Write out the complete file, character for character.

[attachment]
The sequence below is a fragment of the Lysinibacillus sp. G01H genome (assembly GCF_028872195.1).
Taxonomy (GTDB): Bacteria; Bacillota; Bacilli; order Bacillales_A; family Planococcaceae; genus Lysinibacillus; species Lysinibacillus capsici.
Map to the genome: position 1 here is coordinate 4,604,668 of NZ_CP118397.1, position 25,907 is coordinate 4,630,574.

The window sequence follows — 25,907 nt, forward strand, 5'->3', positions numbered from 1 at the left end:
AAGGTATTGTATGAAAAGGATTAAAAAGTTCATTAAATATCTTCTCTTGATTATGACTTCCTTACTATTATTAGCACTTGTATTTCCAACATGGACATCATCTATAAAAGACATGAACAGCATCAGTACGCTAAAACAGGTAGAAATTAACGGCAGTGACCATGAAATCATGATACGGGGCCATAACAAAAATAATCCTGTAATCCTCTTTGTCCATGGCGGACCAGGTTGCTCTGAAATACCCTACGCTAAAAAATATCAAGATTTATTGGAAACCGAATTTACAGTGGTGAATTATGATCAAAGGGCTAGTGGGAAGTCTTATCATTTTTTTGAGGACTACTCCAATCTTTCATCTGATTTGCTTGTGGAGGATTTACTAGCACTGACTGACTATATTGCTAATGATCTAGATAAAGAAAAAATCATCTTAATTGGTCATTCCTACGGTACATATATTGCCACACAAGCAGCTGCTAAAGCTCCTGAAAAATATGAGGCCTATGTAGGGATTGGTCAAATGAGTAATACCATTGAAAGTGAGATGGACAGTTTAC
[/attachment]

The sequence below is a fragment of the Lysinibacillus sp. G01H genome (assembly GCF_028872195.1).
Taxonomy (GTDB): Bacteria; Bacillota; Bacilli; order Bacillales_A; family Planococcaceae; genus Lysinibacillus; species Lysinibacillus capsici.
Map to the genome: position 1 here is coordinate 4,604,668 of NZ_CP118397.1, position 25,907 is coordinate 4,630,574.

The window sequence follows — 25,907 nt, forward strand, 5'->3', positions numbered from 1 at the left end:
AAGGTATTGTATGAAAAGGATTAAAAAGTTCATTAAATATCTTCTCTTGATTATGACTTCCTTACTATTATTAGCACTTGTATTTCCAACATGGACATCATCTATAAAAGACATGAACAGCATCAGTACGCTAAAACAGGTAGAAATTAACGGCAGTGACCATGAAATCATGATACGGGGCCATAACAAAAATAATCCTGTAATCCTCTTTGTCCATGGCGGACCAGGTTGCTCTGAAATACCCTACGCTAAAAAATATCAAGATTTATTGGAAACCGAATTTACAGTGGTGAATTATGATCAAAGGGCTAGTGGGAAGTCTTATCATTTTTTTGAGGACTACTCCAATCTTTCATCTGATTTGCTTGTGGAGGATTTACTAGCACTGACTGACTATATTGCTAATGATCTAGATAAAGAAAAAATCATCTTAATTGGTCATTCCTACGGTACATATATTGCCACACAAGCAGCTGCTAAAGCTCCTGAAAAATATGAGGCCTATGTAGGGATTGGTCAAATGAGTAATACCATTGAAAGTGAGATGGACAGTTTAC